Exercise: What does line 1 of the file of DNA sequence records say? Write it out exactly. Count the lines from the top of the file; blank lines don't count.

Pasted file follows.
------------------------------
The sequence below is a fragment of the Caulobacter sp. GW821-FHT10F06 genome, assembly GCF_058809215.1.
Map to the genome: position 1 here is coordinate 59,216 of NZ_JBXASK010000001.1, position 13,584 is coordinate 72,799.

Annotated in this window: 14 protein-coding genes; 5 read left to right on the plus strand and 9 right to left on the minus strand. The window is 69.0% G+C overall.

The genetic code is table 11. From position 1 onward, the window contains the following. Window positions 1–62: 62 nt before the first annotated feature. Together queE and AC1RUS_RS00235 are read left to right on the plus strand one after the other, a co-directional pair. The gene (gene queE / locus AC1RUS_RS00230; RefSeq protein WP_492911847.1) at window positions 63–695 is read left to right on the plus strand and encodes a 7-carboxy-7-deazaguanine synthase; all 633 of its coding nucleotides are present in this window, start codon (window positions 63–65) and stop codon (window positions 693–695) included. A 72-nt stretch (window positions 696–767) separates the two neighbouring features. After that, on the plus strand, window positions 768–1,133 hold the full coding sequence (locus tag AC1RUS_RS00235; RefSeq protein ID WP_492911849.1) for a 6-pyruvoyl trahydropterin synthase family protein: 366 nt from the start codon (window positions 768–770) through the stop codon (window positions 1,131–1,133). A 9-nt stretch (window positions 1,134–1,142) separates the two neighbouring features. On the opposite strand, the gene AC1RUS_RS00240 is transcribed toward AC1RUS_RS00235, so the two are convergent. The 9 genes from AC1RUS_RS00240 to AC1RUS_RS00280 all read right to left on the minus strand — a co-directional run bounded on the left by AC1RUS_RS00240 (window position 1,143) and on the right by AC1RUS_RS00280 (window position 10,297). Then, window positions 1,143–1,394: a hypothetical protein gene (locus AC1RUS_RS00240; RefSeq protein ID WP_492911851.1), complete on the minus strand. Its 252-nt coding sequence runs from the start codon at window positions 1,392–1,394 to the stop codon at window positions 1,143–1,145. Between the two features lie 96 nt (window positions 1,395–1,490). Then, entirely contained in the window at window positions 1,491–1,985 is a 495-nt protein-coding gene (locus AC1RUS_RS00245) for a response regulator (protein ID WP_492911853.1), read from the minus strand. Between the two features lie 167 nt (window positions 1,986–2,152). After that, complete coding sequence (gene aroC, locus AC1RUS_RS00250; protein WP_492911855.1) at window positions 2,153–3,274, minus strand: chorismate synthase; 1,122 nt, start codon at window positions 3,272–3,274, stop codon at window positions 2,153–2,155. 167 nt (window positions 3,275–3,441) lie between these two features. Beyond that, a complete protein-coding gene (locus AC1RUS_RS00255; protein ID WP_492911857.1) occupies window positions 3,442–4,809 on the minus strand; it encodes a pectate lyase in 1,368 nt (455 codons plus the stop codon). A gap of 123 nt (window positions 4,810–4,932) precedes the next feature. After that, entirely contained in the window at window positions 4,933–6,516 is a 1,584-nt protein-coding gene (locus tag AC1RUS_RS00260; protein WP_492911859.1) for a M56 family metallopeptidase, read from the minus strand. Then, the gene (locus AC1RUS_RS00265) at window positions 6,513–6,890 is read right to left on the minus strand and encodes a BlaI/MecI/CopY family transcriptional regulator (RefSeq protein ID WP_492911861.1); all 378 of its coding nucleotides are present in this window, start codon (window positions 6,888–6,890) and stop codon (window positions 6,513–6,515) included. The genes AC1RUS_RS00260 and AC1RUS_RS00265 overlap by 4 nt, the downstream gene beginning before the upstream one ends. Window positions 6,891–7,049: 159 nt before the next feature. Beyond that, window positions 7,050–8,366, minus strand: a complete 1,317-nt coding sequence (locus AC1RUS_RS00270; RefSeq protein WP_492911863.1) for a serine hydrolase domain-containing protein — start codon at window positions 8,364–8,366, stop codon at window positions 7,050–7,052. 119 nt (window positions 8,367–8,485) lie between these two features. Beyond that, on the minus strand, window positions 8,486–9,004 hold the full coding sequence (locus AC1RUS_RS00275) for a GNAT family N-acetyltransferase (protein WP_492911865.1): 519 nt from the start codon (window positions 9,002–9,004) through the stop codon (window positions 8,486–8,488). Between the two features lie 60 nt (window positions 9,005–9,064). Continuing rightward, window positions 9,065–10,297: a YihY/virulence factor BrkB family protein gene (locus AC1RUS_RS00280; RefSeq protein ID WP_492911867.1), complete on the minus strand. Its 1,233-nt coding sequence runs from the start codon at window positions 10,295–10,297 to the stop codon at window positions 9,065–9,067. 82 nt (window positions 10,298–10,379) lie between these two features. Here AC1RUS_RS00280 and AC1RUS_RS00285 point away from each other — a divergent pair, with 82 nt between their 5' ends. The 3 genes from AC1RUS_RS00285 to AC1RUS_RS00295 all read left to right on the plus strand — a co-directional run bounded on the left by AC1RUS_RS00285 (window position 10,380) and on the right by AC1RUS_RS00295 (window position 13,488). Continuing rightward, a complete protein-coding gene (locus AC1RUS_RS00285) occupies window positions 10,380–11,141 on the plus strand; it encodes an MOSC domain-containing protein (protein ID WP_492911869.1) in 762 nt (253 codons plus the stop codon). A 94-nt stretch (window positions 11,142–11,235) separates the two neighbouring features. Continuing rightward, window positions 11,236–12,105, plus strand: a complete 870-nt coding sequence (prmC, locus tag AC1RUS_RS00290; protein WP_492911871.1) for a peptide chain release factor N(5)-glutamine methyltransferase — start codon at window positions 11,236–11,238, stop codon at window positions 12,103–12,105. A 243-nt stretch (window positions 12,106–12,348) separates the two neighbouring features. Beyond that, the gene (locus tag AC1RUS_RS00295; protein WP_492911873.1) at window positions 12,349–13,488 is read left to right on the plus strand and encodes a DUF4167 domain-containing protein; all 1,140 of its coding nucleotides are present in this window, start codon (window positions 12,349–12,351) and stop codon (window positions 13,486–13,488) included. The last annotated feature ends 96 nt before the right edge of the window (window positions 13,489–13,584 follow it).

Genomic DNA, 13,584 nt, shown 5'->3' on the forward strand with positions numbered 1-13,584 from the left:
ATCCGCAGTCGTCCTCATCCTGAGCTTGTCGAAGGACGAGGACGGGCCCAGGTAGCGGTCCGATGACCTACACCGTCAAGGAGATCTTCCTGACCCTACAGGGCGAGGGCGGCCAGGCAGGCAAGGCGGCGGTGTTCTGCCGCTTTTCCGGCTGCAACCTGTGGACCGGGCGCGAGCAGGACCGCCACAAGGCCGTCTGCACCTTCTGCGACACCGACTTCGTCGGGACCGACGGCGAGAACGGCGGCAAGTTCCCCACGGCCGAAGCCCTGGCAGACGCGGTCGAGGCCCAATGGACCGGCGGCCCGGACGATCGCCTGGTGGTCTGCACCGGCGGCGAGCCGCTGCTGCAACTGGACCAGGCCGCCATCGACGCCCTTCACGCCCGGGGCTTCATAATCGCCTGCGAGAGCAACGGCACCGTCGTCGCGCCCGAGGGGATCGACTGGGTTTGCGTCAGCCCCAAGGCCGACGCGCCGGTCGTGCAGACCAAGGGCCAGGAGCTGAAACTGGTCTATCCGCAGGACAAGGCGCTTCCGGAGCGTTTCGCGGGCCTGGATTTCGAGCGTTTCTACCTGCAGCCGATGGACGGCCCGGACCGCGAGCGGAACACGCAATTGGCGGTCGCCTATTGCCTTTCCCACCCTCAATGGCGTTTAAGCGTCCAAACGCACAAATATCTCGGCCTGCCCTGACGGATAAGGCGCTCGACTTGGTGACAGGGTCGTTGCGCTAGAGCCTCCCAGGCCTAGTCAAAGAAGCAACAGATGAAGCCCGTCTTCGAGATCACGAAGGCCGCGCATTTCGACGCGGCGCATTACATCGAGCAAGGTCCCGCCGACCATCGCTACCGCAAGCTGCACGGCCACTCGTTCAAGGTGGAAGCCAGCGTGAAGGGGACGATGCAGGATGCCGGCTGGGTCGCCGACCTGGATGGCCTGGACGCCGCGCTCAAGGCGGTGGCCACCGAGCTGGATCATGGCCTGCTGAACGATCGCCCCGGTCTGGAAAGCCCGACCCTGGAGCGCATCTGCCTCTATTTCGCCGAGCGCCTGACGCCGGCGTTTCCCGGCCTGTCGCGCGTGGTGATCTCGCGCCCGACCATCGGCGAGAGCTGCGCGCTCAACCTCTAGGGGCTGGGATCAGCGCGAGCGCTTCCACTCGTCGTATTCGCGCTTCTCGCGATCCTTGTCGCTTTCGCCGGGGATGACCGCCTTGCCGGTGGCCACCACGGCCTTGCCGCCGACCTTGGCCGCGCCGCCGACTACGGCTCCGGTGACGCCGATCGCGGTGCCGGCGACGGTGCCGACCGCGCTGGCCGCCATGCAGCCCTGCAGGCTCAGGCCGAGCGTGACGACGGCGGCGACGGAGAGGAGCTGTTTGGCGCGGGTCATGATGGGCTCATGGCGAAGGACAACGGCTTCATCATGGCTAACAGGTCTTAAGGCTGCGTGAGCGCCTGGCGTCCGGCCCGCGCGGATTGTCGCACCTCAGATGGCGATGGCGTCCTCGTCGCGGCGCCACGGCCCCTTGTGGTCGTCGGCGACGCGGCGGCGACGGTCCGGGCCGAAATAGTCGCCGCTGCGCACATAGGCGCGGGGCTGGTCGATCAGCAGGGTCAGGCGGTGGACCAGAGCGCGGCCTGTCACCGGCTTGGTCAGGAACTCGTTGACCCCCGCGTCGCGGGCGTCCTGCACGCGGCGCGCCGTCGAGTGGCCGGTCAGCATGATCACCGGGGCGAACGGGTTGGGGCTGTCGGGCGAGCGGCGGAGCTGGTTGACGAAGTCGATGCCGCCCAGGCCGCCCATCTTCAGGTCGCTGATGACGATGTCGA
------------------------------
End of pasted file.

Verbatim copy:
The sequence below is a fragment of the Caulobacter sp. GW821-FHT10F06 genome, assembly GCF_058809215.1.